Party Shoes, originally published as Party Frock in 1946, is possibly one of the more disappointing books in the 'Shoes' series. A young girl (Selina) is sent to live with cousins in the country during World War II, and has a difficult time adapting to the family and war-time life. An American relative sends Selina a fancy party dress, and the remainder of the book features the children in the family banding together to orchestrate an occasion where Selina can wear her dress.
Movie Shoes was originally published as The Painted Garden in 1949, and was inspired by Streatfeild's visit to the set of The Secret Garden, a film in which actress Margaret O'Brien was starring. The book follows a British family who goes to stay with relatives in California so that the father can recuperate. The oldest daughter is a dancer5, and is upset that the trip will mean missing an upcoming show in which she had been chosen to perform. She becomes ecstatic, however, when she learns that she will get to meet the famous Pauline and Posy Fossil while in California. The youngest child is a boy, and a gifted piano player. He quickly makes friends in California, and ends up with his own radio show.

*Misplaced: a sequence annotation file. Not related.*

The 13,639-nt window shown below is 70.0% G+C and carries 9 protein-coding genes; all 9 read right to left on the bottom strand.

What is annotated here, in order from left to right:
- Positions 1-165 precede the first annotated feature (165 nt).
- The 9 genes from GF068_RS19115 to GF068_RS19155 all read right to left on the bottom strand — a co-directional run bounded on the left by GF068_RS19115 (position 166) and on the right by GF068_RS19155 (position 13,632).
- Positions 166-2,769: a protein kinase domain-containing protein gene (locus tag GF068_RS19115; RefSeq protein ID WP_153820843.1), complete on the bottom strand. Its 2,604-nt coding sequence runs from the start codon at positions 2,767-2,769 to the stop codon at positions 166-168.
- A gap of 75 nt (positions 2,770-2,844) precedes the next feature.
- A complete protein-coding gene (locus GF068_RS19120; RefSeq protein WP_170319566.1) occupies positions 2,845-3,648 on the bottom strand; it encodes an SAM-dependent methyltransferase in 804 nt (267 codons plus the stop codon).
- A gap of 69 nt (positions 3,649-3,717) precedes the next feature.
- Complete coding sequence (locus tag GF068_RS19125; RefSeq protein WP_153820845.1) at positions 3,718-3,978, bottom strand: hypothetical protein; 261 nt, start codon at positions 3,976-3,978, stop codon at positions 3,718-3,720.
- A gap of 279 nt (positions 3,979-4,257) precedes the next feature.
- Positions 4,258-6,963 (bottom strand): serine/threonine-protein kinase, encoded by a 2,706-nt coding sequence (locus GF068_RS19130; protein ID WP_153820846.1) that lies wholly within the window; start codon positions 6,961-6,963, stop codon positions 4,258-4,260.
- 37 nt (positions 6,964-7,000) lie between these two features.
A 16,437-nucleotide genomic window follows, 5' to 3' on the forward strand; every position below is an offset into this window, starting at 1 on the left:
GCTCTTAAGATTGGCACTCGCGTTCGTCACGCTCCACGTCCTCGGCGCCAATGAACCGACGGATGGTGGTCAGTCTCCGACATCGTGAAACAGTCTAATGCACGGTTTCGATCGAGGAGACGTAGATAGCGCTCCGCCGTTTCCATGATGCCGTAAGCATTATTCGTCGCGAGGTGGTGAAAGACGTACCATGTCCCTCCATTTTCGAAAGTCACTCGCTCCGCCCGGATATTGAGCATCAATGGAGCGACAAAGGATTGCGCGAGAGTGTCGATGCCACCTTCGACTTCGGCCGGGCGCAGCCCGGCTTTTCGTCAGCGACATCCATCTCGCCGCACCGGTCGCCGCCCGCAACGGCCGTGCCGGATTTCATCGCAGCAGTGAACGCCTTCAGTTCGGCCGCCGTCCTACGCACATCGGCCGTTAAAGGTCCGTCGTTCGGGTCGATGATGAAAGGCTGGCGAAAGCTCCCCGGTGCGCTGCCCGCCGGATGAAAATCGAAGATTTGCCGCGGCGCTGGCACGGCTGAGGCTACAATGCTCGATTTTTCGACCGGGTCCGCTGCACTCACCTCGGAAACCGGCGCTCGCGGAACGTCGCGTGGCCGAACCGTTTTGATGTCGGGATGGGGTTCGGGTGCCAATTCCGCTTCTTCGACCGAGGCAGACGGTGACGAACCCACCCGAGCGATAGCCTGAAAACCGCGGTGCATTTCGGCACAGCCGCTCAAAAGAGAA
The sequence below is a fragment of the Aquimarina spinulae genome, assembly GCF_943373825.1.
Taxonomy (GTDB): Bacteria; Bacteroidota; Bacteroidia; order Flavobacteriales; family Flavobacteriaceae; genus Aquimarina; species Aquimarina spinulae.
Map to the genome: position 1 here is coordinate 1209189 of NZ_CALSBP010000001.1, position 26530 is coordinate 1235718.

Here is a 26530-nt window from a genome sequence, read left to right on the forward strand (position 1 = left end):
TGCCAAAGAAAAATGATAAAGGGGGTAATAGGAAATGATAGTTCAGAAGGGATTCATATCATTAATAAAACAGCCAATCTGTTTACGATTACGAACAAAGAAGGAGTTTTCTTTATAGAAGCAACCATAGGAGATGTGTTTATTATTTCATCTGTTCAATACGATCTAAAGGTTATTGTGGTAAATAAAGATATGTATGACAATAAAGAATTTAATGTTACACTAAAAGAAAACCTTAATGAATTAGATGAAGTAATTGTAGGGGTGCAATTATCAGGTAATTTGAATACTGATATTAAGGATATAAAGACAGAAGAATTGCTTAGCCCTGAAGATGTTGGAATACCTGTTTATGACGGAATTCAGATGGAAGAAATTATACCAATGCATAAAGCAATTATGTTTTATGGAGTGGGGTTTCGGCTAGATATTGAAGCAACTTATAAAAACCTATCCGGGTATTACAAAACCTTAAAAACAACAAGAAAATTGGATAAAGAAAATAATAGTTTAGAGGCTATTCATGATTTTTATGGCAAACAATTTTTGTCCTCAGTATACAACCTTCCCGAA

The bulk of the book, however, focuses on the somewhat sulky middle child, Jane. She had been heartbroken about leaving her dog behind in Britain, and was not excited at all about staying in California. In a chance meeting in a park, her sullen and outspoken manner convinces a desperate director that she might be the child to play Mary in his current film of The Secret Garden. Jane ends up getting the part, has some trials and tribulations that mirror many of those in Ballet Shoes and Dancing Shoes, and finishes the film a somewhat changed little girl. Throughout the book, Streatfeild draws parallels with The Secret Garden; not only does the character of Jane change in some of the same ways as Mary, but similar changes in setting also occur.
Skating Shoes, originally published as White Boots in 1951, focuses on two young girls from dramatically different backgrounds, who meet at an ice skating rink. Lalla is an orphan being raised by a wealthy aunt who has dedicated her life (and niece's) to turning Lalla into a star figure skater in her deceased parents' honour. Harriet is using skating as physical therapy after recuperating from a long illness, and comes from a warm but poor family. The girls become fast friends, and Lalla teaches Harriet to skate. After some episodes of bitterness when Lalla realises that Harriet is becoming as good a skater as she is, the girls grow closer, each reaping the benefits of the other's family.